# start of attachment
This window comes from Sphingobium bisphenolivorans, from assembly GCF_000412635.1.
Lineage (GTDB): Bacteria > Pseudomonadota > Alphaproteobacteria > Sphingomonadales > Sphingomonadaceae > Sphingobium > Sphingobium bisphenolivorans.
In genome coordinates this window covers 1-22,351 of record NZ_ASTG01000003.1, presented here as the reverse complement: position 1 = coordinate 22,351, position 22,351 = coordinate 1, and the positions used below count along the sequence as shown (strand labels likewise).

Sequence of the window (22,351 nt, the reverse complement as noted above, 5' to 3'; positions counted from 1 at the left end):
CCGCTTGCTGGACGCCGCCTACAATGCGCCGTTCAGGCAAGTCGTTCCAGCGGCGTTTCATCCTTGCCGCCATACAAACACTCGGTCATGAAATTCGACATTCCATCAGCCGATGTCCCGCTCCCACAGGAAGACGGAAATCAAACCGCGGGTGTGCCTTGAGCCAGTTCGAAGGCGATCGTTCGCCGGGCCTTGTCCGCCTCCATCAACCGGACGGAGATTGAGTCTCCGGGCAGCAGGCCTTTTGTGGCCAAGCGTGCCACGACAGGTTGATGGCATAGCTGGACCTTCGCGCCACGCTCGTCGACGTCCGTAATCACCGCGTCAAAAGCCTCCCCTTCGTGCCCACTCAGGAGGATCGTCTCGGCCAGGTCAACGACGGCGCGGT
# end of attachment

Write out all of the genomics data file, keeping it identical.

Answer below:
This window comes from Sphingobium bisphenolivorans, from assembly GCF_000412635.1.
Lineage (GTDB): Bacteria > Pseudomonadota > Alphaproteobacteria > Sphingomonadales > Sphingomonadaceae > Sphingobium > Sphingobium bisphenolivorans.
In genome coordinates this window covers 1-22,351 of record NZ_ASTG01000003.1, presented here as the reverse complement: position 1 = coordinate 22,351, position 22,351 = coordinate 1, and the positions used below count along the sequence as shown (strand labels likewise).

Sequence of the window (22,351 nt, the reverse complement as noted above, 5' to 3'; positions counted from 1 at the left end):
CCGCTTGCTGGACGCCGCCTACAATGCGCCGTTCAGGCAAGTCGTTCCAGCGGCGTTTCATCCTTGCCGCCATACAAACACTCGGTCATGAAATTCGACATTCCATCAGCCGATGTCCCGCTCCCACAGGAAGACGGAAATCAAACCGCGGGTGTGCCTTGAGCCAGTTCGAAGGCGATCGTTCGCCGGGCCTTGTCCGCCTCCATCAACCGGACGGAGATTGAGTCTCCGGGCAGCAGGCCTTTTGTGGCCAAGCGTGCCACGACAGGTTGATGGCATAGCTGGACCTTCGCGCCACGCTCGTCGACGTCCGTAATCACCGCGTCAAAAGCCTCCCCTTCGTGCCCACTCAGGAGGATCGTCTCGGCCAGGTCAACGACGGCGCGGT